From its findings FUI puts forth 10 urban strategies that summarize the lessons learned through the project’s design research. These strategies include guidelines and measures that can be applied at both the city and garden / building scale to help guide the creation of new urban quality through the process of planning, urban design, landscape architecture and architecture. They are as follows:
1. Amplify the Identity of Place – Fruits and vegetables stimulate our senses: smell, sight, touch and taste. They link us to cultures, our history and to other people.
2. Assemble Alternative and Diverse Concerns – Participation in the rich dynamics of citizen initiatives encourages a sense of neighborhood belonging.
3. Link Knowledge with Practice – Existing networks serve to spread knowledge especially at points of exchange: schools, hospitals, community centers, etc..
4. Create Social Opportunities – Community and micro-plot gardens favor diversity by reinforcing the bonds and exchanges between neighbors and citizens. They can serve as a form of basic public infrastructure to enrich social dynamics.
5. Guarantee Ecological Benefits – Water supplies can be locally sourced and the protection of this resource in conjunction with the reinforcement of the city’s biodiversity and ecological networks are essential to increasing the city’s urban quality.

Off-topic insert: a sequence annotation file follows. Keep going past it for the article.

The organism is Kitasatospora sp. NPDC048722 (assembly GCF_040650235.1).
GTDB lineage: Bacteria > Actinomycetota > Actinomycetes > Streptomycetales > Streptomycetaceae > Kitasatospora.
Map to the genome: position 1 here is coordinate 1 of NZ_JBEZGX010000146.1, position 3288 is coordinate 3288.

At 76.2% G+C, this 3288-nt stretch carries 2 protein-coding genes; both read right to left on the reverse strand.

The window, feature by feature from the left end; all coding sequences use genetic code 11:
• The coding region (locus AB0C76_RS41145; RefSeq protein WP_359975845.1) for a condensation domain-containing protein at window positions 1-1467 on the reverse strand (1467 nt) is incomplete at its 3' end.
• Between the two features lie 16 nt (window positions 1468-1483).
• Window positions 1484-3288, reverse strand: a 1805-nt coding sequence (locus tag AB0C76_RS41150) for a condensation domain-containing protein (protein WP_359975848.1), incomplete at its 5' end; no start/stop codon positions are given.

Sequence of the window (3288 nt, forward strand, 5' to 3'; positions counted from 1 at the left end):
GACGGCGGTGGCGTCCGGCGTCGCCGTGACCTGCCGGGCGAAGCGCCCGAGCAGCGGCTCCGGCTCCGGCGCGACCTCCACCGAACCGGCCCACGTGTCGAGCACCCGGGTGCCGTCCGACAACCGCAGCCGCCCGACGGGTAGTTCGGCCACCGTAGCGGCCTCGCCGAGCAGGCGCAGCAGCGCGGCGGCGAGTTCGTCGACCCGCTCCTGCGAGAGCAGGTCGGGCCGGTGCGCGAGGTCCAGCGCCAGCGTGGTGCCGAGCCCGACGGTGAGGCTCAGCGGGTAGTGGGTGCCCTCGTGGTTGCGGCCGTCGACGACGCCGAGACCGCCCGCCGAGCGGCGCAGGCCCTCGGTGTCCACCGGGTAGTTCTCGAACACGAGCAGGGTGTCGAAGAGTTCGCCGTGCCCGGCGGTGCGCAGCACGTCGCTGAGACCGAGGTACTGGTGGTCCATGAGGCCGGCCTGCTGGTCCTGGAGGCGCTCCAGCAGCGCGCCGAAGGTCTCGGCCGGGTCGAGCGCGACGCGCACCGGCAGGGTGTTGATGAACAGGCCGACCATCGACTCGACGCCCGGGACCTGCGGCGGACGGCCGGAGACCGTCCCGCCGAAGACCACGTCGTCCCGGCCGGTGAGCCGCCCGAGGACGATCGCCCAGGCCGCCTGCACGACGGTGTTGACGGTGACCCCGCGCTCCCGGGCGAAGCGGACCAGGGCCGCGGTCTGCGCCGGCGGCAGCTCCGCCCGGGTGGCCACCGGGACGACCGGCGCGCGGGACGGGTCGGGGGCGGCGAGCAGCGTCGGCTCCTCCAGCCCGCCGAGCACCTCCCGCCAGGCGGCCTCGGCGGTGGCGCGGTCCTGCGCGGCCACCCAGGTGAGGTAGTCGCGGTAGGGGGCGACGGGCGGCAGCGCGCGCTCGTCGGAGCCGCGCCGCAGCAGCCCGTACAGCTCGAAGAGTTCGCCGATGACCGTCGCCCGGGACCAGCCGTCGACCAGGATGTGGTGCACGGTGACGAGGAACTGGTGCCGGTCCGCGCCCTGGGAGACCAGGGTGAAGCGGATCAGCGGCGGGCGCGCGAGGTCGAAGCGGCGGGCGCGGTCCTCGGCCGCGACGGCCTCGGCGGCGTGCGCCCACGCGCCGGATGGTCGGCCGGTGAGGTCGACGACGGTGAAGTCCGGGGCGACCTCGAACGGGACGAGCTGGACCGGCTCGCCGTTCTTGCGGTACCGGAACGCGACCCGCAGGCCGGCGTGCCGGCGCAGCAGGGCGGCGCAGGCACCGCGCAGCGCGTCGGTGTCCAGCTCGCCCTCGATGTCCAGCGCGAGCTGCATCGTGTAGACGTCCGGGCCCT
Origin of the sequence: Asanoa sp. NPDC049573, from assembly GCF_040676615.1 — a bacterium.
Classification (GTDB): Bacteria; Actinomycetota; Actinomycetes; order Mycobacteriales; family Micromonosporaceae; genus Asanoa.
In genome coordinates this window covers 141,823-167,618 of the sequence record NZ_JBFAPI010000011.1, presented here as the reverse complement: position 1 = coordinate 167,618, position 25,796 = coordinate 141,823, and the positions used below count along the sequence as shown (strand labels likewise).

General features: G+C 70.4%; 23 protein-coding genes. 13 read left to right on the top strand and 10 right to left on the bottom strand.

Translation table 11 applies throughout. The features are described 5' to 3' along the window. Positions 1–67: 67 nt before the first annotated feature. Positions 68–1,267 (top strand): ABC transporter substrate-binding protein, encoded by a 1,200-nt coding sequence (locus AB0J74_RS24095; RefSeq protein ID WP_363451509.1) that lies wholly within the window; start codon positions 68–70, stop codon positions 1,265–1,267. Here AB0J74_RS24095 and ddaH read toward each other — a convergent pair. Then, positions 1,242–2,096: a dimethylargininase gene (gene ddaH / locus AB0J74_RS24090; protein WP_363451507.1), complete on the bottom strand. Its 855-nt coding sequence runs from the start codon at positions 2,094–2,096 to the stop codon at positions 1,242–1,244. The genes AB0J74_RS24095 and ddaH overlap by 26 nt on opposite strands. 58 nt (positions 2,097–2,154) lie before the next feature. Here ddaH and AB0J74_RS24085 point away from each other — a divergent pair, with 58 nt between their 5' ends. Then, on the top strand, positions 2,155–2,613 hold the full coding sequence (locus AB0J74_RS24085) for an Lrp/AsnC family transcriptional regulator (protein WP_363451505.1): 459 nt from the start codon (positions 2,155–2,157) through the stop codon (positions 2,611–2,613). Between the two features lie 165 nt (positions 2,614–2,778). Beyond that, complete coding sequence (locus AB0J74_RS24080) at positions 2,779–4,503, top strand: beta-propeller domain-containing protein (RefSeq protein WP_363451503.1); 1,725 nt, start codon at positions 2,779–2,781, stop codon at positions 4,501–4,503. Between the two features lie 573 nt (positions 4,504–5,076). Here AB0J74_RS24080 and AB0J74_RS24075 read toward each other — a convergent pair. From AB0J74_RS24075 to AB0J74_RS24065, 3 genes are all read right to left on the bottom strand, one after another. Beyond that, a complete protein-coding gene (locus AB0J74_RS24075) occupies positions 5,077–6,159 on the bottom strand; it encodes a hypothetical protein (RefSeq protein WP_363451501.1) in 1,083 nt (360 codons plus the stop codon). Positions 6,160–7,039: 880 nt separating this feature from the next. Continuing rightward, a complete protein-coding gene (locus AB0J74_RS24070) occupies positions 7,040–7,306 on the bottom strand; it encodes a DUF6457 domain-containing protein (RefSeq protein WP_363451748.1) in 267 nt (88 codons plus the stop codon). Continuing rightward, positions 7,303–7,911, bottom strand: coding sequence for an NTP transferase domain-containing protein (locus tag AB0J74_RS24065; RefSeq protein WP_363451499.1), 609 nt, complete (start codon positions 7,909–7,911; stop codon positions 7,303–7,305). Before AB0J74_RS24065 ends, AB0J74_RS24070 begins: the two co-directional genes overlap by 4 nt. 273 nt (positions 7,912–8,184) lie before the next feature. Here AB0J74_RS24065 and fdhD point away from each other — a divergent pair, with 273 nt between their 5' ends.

6. Extend Urban Economies – Connectivity reinforces access to centers of food production thus welcoming further economic development around these poles of urban quality.
7. Manage Urban Mutation – Evidence of urbanization provides rich opportunity for food urbanism initiatives to fertilize healthy growth on strategic sites.
8. Blitz-Actions! – Impact Neighborhoods Quickly – It takes one day to change a place and encourage long-term bonds between individuals. Un- or under-used sites across the city, close to public transport, can benefit from blitz actions related to food production.
9. Develop Landscapes of Well-Being – Cultivation sites provide physical activity, stimulate social interaction, encourage healthy nutrition and reinforce our connection to the earth. They are landscapes of well-being.
10.Make the City Fertile – One makes the city more fertile by taking into consideration the vacant surfaces available for planting, encouraging local production, heightening the awareness of residents and gardeners while incorporating regular composting efforts.